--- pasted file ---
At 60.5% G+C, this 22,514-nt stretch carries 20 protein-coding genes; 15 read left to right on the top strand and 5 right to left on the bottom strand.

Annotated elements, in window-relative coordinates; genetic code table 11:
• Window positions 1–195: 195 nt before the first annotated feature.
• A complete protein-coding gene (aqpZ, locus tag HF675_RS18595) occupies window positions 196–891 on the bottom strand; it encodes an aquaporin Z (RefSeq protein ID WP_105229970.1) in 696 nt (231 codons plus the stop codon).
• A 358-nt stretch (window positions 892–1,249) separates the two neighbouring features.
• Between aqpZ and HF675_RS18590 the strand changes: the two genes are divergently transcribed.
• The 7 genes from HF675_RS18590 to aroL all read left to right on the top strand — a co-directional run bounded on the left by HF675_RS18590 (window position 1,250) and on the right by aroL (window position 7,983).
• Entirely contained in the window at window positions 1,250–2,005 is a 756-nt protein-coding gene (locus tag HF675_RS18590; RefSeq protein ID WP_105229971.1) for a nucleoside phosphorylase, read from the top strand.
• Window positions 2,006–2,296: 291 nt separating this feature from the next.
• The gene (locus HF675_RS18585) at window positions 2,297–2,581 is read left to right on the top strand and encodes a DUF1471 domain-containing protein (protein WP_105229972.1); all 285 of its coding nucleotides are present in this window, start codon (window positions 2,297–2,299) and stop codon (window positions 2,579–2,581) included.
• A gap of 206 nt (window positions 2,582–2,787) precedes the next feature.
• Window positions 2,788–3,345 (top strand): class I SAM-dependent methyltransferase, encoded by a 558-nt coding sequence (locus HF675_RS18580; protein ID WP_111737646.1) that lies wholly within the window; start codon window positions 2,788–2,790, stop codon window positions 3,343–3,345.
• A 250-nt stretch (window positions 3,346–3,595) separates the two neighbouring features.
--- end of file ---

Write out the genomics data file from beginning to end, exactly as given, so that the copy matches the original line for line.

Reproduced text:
At 60.5% G+C, this 22,514-nt stretch carries 20 protein-coding genes; 15 read left to right on the top strand and 5 right to left on the bottom strand.

Annotated elements, in window-relative coordinates; genetic code table 11:
• Window positions 1–195: 195 nt before the first annotated feature.
• A complete protein-coding gene (aqpZ, locus tag HF675_RS18595) occupies window positions 196–891 on the bottom strand; it encodes an aquaporin Z (RefSeq protein ID WP_105229970.1) in 696 nt (231 codons plus the stop codon).
• A 358-nt stretch (window positions 892–1,249) separates the two neighbouring features.
• Between aqpZ and HF675_RS18590 the strand changes: the two genes are divergently transcribed.
• The 7 genes from HF675_RS18590 to aroL all read left to right on the top strand — a co-directional run bounded on the left by HF675_RS18590 (window position 1,250) and on the right by aroL (window position 7,983).
• Entirely contained in the window at window positions 1,250–2,005 is a 756-nt protein-coding gene (locus tag HF675_RS18590; RefSeq protein ID WP_105229971.1) for a nucleoside phosphorylase, read from the top strand.
• Window positions 2,006–2,296: 291 nt separating this feature from the next.
• The gene (locus HF675_RS18585) at window positions 2,297–2,581 is read left to right on the top strand and encodes a DUF1471 domain-containing protein (protein WP_105229972.1); all 285 of its coding nucleotides are present in this window, start codon (window positions 2,297–2,299) and stop codon (window positions 2,579–2,581) included.
• A gap of 206 nt (window positions 2,582–2,787) precedes the next feature.
• Window positions 2,788–3,345 (top strand): class I SAM-dependent methyltransferase, encoded by a 558-nt coding sequence (locus HF675_RS18580; protein ID WP_111737646.1) that lies wholly within the window; start codon window positions 2,788–2,790, stop codon window positions 3,343–3,345.
• A 250-nt stretch (window positions 3,346–3,595) separates the two neighbouring features.